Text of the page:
To compete and thrive in the 21st century, democracies, and the United States in particular, must develop new national security and economic strategies that address the geopolitics of information. In the 20th century, market capitalist democracies geared infrastructure, energy, trade, and even social policy to protect and advance that era’s key source of power—manufacturing. In this century, democracies must better account for information geopolitics across all dimensions of domestic policy and national strategy.
Denia Djokić is a Postdoctoral Research Fellow at the Project on Managing the Atom at the Belfer Center for Science and International Affairs and a Visiting Research Fellow at the Program for Science, Technology and Society, both at the Harvard Kennedy School of Government. She is broadly interested in governance of nuclear energy technology, and her current research explores topics in responsibility and liability in the context of severe nuclear accidents. Her past research has encompassed issues in radioactive waste management and advanced fuel cycle systems analysis.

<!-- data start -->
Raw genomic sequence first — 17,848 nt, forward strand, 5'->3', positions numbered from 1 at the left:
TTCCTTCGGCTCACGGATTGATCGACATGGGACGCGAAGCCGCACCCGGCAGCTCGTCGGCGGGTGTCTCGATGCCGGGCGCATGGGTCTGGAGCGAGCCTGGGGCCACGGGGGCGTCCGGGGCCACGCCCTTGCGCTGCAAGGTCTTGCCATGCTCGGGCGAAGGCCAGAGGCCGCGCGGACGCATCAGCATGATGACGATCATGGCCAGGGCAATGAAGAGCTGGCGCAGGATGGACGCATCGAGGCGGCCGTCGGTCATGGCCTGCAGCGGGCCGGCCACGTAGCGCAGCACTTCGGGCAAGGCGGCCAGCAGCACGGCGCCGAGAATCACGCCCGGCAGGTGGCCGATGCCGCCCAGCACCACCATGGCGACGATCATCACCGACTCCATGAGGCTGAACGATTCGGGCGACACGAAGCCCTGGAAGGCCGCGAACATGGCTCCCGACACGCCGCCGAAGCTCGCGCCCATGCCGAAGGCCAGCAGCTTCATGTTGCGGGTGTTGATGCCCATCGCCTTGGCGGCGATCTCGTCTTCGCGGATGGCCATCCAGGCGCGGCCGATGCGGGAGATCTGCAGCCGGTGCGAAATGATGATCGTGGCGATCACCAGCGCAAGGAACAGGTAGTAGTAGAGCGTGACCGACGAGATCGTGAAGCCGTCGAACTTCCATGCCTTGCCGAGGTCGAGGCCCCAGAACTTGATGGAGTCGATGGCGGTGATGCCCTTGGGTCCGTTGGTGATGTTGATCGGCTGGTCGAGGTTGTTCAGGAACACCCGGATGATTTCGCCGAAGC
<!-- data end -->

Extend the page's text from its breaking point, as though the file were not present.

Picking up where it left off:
Prior to her appointment at Harvard, Denia worked as an advisor on issues in policy and governance of science, technology and innovation for the government of Ecuador. She holds an MS and a PhD in Nuclear Engineering with a Designated Emphasis in Energy Science and Technology from the University of California, Berkeley, where she was a US Department of Energy Office of Civilian Radioactive Waste Management Graduate Student Fellow. She also holds a BS in Physics from Carnegie Mellon University.Last Updated: Nov 20, 2019, 1:24pm